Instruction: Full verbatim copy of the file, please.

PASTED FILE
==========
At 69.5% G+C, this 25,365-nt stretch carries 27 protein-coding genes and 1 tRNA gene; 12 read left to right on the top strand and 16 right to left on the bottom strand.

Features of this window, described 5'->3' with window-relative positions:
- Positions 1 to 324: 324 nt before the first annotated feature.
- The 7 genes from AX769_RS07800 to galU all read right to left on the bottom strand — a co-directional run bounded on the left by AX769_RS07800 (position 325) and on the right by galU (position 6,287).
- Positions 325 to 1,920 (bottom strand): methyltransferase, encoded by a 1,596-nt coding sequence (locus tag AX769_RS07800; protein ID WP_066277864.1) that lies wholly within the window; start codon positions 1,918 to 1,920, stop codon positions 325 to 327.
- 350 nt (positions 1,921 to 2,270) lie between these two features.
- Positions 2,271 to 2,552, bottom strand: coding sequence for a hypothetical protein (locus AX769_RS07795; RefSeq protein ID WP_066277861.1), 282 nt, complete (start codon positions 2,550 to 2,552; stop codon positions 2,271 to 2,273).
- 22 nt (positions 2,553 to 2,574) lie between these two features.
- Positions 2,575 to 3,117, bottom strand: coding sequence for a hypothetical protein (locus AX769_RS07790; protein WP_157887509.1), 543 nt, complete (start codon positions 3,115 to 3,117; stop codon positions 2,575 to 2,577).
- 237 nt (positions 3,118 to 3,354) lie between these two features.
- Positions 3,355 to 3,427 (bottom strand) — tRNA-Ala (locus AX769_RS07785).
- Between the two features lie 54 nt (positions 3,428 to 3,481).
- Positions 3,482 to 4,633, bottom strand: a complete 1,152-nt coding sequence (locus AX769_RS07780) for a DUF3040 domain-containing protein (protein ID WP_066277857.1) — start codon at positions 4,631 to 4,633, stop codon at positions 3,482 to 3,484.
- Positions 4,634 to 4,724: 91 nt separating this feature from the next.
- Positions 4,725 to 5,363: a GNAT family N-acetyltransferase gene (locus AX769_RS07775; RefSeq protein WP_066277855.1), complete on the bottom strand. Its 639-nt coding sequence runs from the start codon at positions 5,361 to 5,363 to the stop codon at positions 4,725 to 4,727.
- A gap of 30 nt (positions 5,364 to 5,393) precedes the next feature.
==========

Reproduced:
At 69.5% G+C, this 25,365-nt stretch carries 27 protein-coding genes and 1 tRNA gene; 12 read left to right on the top strand and 16 right to left on the bottom strand.

Features of this window, described 5'->3' with window-relative positions:
- Positions 1 to 324: 324 nt before the first annotated feature.
- The 7 genes from AX769_RS07800 to galU all read right to left on the bottom strand — a co-directional run bounded on the left by AX769_RS07800 (position 325) and on the right by galU (position 6,287).
- Positions 325 to 1,920 (bottom strand): methyltransferase, encoded by a 1,596-nt coding sequence (locus tag AX769_RS07800; protein ID WP_066277864.1) that lies wholly within the window; start codon positions 1,918 to 1,920, stop codon positions 325 to 327.
- 350 nt (positions 1,921 to 2,270) lie between these two features.
- Positions 2,271 to 2,552, bottom strand: coding sequence for a hypothetical protein (locus AX769_RS07795; RefSeq protein ID WP_066277861.1), 282 nt, complete (start codon positions 2,550 to 2,552; stop codon positions 2,271 to 2,273).
- 22 nt (positions 2,553 to 2,574) lie between these two features.
- Positions 2,575 to 3,117, bottom strand: coding sequence for a hypothetical protein (locus AX769_RS07790; protein WP_157887509.1), 543 nt, complete (start codon positions 3,115 to 3,117; stop codon positions 2,575 to 2,577).
- 237 nt (positions 3,118 to 3,354) lie between these two features.
- Positions 3,355 to 3,427 (bottom strand) — tRNA-Ala (locus AX769_RS07785).
- Between the two features lie 54 nt (positions 3,428 to 3,481).
- Positions 3,482 to 4,633, bottom strand: a complete 1,152-nt coding sequence (locus AX769_RS07780) for a DUF3040 domain-containing protein (protein ID WP_066277857.1) — start codon at positions 4,631 to 4,633, stop codon at positions 3,482 to 3,484.
- Positions 4,634 to 4,724: 91 nt separating this feature from the next.
- Positions 4,725 to 5,363: a GNAT family N-acetyltransferase gene (locus AX769_RS07775; RefSeq protein WP_066277855.1), complete on the bottom strand. Its 639-nt coding sequence runs from the start codon at positions 5,361 to 5,363 to the stop codon at positions 4,725 to 4,727.
- A gap of 30 nt (positions 5,364 to 5,393) precedes the next feature.